Photo from Mount Royal, Frisco, Colorado.

"Children are fascinated by the ordinary and can spend timeless moments watching sunlight play with dust. Their restlessness they learn from you. It is you who are thinking of there when you are here. It is you who thinks of then instead of now. Stop. Let your children become the teachers and you the student" - William Martin

Friday, 2 September 2011

The reality of Danish maternity leave

(I'm already afraid of the "you're a bad mom" comments that will keep me awake at night)

"We have experienced that many 'ethnic' women suffer under the social control in Denmark"

This morning, as I heard one of the local Venstre party candidates say this on tv, I suddenly realized how "ethnic" I was.

Before we moved to Denmark, one of the few things I knew about Scandinavia was that there was a really long, paid maternity leave. And how could a woman who wants to have kids not be excited by this prospect? Of course, that was when I was living in the US. There were a lot of things I didn't realize then.

When a woman goes on maternity leave here, she is paid full-time salary because, well, her life beyond that of taking care of her baby, is supposed to stop. In some ways, maybe this is progressive. I mean, a woman is given the right to spend all her time with her baby and not worry about money or a job. And this contributes to the 98% rate of breast feeding in Denmark. Very, very impressive statistics compared to a country like the US, where in some states, only 50% of babies even get to try breast milk (think Mississippi and West Virginia), with the national average of babies ever breastfed being 70%. And only 35% of babies in the whole country are exclusively breast fed for 3 months, (CDC) whereas in Denmark 60% are.

It is cultural and it is built into their social system. And the system, looking at the statistics, works.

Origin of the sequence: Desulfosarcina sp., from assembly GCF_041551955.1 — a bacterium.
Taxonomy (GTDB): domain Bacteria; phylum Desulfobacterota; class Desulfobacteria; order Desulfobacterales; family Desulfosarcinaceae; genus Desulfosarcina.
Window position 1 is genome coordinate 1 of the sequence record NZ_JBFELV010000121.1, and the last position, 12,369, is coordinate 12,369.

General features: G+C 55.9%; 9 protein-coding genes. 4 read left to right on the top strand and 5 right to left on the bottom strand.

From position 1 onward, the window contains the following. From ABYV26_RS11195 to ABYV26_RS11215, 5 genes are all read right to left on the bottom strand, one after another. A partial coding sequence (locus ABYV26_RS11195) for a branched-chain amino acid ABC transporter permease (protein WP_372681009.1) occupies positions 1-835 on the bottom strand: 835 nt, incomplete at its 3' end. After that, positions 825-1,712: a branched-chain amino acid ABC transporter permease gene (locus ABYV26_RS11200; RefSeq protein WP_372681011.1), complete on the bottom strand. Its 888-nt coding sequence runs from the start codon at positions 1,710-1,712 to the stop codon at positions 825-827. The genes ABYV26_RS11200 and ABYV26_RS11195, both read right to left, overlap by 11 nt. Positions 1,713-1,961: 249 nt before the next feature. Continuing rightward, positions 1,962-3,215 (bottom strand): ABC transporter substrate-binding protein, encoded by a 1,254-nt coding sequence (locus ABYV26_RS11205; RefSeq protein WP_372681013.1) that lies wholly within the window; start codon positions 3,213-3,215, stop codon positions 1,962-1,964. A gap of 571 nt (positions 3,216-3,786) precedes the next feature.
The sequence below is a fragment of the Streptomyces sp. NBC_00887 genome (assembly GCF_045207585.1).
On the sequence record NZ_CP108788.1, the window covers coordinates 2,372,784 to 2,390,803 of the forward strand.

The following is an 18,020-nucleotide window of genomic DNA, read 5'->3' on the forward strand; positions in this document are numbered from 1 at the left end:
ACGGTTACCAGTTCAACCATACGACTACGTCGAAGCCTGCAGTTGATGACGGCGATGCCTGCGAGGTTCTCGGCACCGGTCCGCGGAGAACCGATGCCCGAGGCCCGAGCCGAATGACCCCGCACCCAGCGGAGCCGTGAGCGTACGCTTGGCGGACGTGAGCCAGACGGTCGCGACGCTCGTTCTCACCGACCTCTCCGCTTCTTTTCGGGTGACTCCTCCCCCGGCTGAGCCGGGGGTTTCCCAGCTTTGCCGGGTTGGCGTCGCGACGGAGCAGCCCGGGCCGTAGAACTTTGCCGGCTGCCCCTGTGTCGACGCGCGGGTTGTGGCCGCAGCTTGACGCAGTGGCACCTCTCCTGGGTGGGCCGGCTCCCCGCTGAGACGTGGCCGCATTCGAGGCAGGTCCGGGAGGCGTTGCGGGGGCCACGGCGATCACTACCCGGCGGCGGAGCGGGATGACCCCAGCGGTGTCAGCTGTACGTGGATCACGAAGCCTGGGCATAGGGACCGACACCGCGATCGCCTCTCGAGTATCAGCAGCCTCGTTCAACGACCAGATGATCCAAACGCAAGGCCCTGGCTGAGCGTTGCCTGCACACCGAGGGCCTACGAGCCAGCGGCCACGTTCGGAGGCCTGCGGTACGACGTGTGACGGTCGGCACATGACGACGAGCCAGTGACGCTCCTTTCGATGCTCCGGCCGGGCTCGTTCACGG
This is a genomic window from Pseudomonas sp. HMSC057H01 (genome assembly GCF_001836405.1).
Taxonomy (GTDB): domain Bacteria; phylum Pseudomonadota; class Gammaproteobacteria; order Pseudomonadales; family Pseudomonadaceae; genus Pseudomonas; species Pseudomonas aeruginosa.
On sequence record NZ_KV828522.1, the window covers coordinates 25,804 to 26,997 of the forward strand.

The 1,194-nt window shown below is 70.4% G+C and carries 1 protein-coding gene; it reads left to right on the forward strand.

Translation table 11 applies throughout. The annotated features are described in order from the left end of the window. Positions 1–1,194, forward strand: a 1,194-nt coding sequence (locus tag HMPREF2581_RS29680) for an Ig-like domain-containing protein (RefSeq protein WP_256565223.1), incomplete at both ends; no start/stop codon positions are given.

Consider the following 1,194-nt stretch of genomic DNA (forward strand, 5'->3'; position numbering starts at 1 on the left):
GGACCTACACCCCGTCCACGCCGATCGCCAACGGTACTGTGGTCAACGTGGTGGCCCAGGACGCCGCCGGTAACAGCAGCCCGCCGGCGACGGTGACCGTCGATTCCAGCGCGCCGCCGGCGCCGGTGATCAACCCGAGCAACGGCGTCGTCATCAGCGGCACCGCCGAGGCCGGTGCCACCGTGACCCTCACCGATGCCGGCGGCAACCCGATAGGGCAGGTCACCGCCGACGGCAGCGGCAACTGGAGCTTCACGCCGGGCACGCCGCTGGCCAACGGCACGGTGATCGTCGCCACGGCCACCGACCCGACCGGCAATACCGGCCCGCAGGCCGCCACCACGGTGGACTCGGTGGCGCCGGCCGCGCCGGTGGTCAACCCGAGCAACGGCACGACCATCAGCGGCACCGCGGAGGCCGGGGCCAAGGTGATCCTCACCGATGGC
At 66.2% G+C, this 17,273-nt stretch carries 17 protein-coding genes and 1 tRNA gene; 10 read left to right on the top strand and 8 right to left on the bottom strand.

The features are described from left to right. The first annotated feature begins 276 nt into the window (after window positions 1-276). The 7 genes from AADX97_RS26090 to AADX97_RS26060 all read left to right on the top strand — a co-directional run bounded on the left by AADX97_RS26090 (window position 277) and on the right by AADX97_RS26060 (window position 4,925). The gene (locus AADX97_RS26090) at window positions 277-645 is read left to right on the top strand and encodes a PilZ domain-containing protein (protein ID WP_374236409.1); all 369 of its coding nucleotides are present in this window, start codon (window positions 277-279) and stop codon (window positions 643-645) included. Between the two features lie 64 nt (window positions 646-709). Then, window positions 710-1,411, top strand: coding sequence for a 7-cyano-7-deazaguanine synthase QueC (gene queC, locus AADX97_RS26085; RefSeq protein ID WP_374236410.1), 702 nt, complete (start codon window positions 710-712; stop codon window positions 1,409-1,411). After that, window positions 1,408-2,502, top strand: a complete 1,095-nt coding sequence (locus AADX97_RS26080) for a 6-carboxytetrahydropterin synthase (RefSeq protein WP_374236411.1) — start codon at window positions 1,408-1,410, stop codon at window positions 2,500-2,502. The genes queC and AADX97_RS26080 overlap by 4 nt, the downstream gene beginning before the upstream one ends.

What about employment? Well, if you get a full 9 months paid maternity leave after having a baby, there isn't that big incentive to stop working. In Denmark 70% of women are employed and in the US it's just 59% (Danmarks Statistik and US Dept of Labor). This is however also partly attributed to the fact that families in Denmark simply can't afford to live comfortably on one salary.

So Denmark looks darn good in statistics. And they are the "happiest" country in the world year after year. And granted, it's a great place to live, as long as you agree with what everyone else thinks.

But here's my issue: if a "new baked mother", attempts to stray from her job as a full time mom, it is extremely difficult, expensive and socially unacceptable.

Basically, there is no child care available until a baby is nine months. Not even if you want to go back to work. Not even at the gym if you want to exercise for an hour. What about a babysitter, you ask? Well, then you would have to pay them by the hour and their legal hourly wage would actually be just slightly less than what I make as a physician. No kidding. So one can hardly rationalize the decision to start working again.

Right now, my mom is here, so I have been able to work and exercise. But both people at work and at the gym are wondering if I suffer from a psychiatric illness because I'm not spending 100% of my time with my baby.

When I look back on the first 9 months of The Lorax's life, I realize how extremely good I had it. I worked 12-18 hours a week, he was in day care 2 hours a day while I ran/swam/yoga'ed whatever. And I was so happy. More importantly, he was so happy. It was a magical time in our life. When I read my blog entries from that time, I see how much we both were glowing.

I have absolutely no less love for Mattias,

and yet, I feel I'm drowning in my new role as an exclusive mom while also trying to fit in the things I normally enjoy, including work, and trying to explain to the entire Danish society that "no, I'm not crazy and I DO love my kids"